History and Production
From Latin Scandia, Scandinavia. The element in oxide form was discovered by L.F. Nilsen in 1878 in minerals euxenite and gadolinite. These are rare minerals found only in Scandinavia. P.T. Cleve later pointed out that the properties of the new element was
identical to the D.I. Mendeleev prediction of yet undiscovered element ekaboron. It was only in 1937 that the metal itself was isolated by the electrolysis of molten chlorides of potassium, lithium and scandium and pure (99%) scandium was started to produce only in 1960. Scandium nowadays can be recovered from thortveitite mineral (Sc2Si2O7),
or as a byproduct in the processing of uranium ores. Purer form of metal can be produced from
the reduction of calcium with scandium fluoride. The metal has little commercial and technological use and hence large-scale production has not been realized. However, the isotope 46Sc has been used as a tracing agent in oil refinery work.
It is a silver-white metal which appears slightly yellowish or pinkish when exposes to air. It is very light with very high melting point. It was once thought that the metal is rare but in fact the abundance (25 ppm) is comparable to that of cobalt (29 ppm).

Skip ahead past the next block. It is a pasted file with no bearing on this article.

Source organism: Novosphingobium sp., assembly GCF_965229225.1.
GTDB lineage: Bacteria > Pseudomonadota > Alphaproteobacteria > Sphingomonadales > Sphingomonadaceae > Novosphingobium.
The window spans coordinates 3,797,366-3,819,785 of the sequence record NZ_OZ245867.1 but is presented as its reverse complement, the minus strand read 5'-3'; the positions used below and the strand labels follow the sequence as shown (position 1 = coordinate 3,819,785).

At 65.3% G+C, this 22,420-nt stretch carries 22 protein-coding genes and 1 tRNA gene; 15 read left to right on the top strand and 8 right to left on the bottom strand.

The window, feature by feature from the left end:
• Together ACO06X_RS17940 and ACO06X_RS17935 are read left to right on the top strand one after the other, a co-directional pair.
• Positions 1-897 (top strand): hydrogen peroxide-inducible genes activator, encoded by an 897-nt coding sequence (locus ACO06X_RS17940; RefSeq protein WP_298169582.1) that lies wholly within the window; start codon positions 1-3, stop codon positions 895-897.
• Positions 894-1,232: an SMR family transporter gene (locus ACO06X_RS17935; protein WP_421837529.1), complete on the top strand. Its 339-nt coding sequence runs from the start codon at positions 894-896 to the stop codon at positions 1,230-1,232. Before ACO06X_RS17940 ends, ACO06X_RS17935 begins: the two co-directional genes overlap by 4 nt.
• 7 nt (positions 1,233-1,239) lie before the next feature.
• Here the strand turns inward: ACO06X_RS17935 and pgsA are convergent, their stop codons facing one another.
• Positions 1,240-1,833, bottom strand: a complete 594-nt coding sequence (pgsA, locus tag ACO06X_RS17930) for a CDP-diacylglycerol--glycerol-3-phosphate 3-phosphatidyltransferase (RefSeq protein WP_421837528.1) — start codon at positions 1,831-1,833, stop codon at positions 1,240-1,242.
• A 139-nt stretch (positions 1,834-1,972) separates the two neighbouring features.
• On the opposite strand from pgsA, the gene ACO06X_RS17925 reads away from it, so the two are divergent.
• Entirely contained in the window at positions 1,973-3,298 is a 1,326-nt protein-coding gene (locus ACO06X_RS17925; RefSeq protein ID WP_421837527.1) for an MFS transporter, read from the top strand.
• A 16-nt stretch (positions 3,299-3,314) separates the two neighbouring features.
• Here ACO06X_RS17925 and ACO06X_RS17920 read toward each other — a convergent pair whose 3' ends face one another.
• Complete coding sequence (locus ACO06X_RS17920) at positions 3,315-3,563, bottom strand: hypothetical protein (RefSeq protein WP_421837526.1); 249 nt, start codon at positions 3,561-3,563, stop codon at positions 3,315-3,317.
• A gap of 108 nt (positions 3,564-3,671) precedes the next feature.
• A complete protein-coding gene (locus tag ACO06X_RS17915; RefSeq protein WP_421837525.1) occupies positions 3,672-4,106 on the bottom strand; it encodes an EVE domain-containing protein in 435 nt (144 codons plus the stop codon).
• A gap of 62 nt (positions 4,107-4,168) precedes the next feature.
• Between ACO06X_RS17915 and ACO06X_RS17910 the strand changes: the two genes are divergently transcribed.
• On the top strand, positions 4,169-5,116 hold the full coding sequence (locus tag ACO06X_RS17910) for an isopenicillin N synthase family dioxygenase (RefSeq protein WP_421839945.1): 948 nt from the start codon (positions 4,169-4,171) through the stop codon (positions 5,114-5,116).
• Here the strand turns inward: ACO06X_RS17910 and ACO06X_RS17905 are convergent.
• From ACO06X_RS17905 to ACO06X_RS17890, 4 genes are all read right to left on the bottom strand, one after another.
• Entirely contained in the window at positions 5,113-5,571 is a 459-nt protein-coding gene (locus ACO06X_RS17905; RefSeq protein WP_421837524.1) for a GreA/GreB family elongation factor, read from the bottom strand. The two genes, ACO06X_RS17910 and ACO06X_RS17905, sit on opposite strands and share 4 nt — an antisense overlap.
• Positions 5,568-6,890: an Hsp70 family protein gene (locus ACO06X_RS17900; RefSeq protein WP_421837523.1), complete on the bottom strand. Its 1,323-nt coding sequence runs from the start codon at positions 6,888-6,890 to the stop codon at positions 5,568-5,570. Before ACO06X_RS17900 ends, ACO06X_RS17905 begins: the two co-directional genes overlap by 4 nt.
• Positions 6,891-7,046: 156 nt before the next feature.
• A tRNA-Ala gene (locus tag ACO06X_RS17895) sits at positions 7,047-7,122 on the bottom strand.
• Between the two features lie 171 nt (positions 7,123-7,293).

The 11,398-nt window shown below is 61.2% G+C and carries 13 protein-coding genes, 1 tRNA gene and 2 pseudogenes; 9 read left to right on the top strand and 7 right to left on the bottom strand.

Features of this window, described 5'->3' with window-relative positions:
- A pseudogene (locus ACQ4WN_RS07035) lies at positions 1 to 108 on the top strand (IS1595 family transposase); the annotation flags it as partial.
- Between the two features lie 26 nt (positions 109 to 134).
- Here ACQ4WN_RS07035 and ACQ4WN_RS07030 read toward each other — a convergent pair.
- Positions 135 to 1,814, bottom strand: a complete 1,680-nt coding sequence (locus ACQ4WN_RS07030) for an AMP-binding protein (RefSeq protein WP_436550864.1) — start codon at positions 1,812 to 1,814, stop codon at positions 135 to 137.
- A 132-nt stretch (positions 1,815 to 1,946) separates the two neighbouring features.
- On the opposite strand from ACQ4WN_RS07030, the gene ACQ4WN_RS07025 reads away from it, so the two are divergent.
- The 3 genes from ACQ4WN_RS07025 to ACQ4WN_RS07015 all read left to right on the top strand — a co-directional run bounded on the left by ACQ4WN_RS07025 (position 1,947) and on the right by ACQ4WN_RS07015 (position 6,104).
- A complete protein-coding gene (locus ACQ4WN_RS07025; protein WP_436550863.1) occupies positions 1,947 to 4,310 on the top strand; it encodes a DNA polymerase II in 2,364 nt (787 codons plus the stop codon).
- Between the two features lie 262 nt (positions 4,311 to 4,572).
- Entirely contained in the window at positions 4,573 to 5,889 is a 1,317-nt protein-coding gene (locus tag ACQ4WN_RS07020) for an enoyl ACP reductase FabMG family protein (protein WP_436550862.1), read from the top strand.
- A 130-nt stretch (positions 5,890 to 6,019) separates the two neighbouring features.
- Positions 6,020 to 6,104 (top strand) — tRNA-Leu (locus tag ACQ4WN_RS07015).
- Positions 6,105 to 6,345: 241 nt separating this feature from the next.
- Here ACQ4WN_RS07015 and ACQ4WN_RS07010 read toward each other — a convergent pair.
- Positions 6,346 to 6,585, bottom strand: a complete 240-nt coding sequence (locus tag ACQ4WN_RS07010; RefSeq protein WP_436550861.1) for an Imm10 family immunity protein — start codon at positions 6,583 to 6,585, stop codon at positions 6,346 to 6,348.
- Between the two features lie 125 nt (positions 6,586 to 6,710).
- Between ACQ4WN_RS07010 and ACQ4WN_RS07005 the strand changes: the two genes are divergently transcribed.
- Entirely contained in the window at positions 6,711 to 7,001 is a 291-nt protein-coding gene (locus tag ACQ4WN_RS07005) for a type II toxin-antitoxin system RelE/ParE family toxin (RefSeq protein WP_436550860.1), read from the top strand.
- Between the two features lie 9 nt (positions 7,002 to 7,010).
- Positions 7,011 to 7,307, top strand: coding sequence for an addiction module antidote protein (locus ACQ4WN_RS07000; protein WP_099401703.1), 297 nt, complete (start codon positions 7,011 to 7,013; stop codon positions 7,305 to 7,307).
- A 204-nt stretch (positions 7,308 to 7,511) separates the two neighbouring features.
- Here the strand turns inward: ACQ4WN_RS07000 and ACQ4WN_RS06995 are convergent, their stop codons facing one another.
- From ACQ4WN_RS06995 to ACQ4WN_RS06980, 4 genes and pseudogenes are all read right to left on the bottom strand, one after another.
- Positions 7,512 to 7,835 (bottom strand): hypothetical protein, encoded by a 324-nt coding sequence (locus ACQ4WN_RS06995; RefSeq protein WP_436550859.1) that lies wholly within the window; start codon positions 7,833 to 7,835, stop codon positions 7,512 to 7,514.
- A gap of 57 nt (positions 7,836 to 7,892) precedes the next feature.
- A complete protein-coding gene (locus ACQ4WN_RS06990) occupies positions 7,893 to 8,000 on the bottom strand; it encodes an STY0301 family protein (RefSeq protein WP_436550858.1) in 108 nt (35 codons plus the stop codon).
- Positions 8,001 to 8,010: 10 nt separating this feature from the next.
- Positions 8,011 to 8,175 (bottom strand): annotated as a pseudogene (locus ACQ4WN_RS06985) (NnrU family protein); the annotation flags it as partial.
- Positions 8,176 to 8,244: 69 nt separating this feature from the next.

Scandium can be found in thortveitite, Sc2Si2O7, a rare mineral from Norway.
Interatomic distance: 321.2 pm
Melting point: 1541°C
Boiling point: 2836°C
Thermal conductivity/Wm-1K-1: 15.8 (27°C)
Density/kgm-3: 2989 (0°C)
Standard Thermodynamic Data (atomic gas)
Enthalpy of formation: 377.8 kJ/mol
Gibbs free energy of formation: 336 kJ/mol
Entropy: 174.8 J/mol K
Heat capacity: 22.1 J/mol K
Electronic configuration: [Ar] 3d1 4s2
Term symbol: 2D3/2
Electron affinity: 18.1393 kJ/mol Electronegativity (Pauline): 1.36
Ionization energy (first, second, third): 633.089, 1234.98, 2388.66 kJ/mol